The Joy Of SAGs

by ben spencer

Event people, you've been to your SAGs. For those less fortunate, welcome to the world - the very, very dry world - of the Safety Advisory Group.

What's this? It's a multi-agency forum in which events get discussed - or more specifically, their health and safety. Typically, it involves a large room with about thirty people round the table, each representing either a council department, emergency service or other operational authority. And at the end sits you.

You've just presented your event to the room. You've run through your security plan, audience management plan, production plan, publicity plan, barrier plan, welfare plan, health and safety plan, traffic management plan, accreditation plan, contingency plan, noise management plan, waste management plan, and wind management plan. (You've done a lot of planning.) Now you're going to be grilled. 

I approach SAGs with a heavy heart. The very acronym is enough to wilt the spirit. The first one I went to was in Greenwich in 2011 for BT River of Music - and we were summarily interrogated.

But I've learnt over the years how important and useful they can be. They're not always to be feared. Occasionally you're not asked any questions at all. But even if questions arise it's mostly beneficial: not only for those asking them, but for us, the event planners.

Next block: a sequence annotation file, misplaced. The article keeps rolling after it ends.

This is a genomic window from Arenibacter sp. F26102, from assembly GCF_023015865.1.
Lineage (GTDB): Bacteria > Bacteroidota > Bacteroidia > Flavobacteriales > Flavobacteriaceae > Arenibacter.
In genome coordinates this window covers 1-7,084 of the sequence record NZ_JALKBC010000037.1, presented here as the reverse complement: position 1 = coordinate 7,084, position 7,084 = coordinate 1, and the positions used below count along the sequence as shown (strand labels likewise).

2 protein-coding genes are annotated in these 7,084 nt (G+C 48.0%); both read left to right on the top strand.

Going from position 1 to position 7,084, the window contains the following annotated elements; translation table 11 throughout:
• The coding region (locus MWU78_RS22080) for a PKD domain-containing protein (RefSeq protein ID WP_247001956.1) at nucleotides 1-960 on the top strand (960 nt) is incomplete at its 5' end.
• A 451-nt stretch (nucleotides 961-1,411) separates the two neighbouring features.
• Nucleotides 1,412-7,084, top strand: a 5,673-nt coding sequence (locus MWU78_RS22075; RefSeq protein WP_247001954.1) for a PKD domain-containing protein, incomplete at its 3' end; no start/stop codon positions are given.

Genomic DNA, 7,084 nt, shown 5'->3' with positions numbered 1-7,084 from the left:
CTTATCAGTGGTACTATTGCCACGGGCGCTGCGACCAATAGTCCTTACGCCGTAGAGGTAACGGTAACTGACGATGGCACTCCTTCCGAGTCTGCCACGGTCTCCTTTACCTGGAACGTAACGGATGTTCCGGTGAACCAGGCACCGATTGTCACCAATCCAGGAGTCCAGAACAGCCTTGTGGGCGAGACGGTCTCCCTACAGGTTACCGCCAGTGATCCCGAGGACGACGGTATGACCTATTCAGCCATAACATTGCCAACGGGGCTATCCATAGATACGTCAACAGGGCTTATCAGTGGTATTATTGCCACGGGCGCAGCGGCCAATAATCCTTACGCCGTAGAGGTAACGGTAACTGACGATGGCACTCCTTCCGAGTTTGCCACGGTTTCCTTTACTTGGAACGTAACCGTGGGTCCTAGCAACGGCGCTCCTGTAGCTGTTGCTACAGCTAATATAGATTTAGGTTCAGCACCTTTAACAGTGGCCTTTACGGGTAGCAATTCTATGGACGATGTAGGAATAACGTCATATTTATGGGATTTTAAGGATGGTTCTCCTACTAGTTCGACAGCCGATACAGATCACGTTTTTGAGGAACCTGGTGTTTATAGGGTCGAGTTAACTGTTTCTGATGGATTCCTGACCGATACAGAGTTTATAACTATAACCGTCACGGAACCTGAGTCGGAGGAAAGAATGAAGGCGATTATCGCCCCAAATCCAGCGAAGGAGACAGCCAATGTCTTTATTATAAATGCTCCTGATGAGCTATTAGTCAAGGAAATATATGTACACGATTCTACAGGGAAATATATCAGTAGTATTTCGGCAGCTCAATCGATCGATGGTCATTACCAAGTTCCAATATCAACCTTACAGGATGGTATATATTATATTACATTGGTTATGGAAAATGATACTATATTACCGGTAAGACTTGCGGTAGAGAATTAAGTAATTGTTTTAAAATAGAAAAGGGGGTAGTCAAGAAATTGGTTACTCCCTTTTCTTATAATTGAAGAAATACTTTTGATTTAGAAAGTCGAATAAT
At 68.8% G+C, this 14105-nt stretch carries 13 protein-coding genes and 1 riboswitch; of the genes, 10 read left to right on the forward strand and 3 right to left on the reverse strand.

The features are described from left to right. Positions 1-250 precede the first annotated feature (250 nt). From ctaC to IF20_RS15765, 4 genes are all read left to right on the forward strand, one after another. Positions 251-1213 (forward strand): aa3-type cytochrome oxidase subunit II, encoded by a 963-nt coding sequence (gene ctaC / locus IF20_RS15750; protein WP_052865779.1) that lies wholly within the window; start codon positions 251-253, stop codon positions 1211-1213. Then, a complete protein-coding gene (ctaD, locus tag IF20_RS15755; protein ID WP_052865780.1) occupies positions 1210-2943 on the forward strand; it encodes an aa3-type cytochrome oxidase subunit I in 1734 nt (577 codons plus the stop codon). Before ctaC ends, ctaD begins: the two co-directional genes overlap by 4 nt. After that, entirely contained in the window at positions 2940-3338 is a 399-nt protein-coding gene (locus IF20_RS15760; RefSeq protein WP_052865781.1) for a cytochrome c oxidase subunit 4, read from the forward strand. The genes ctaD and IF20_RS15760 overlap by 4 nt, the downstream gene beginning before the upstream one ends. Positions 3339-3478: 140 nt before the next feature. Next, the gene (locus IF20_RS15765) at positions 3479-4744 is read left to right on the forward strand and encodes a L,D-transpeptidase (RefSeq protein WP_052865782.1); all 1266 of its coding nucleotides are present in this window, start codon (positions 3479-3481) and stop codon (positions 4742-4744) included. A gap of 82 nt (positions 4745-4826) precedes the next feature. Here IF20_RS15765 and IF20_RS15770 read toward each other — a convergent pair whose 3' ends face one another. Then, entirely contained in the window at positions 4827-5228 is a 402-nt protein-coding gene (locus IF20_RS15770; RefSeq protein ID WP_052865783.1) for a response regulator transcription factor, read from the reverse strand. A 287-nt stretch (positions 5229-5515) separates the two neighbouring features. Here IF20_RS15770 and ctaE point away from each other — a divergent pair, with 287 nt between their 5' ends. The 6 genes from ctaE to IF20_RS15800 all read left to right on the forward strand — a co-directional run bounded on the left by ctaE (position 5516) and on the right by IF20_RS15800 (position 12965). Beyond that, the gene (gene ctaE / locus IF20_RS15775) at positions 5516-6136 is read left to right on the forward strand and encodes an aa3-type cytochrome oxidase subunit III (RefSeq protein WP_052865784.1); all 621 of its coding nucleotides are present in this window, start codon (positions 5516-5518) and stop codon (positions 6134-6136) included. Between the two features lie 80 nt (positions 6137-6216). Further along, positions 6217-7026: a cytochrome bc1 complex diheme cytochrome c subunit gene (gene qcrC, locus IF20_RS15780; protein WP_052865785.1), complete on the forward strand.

Because as we know, all plans are imperfect - even beautifully crafted 200-page event management plans. We may have overlooked something, or not considered its impact. We may be underestimating, or overestimating.

Events are complex beasts with a lot of elements involved - and a lot of people. They can be just as organisationally convoluted as a large building project - and, what's more, they involve the public. Taking your plans to the SAG may be unpleasant at times - but it is also drawing from the deep well of event experience round the table.

SAGs are like lymph nodes in the timeline of your event. They strengthen the planning immune system, helping to fight off unforeseen risks and hazards. They are not sexy or particularly fun. But they make your event safe.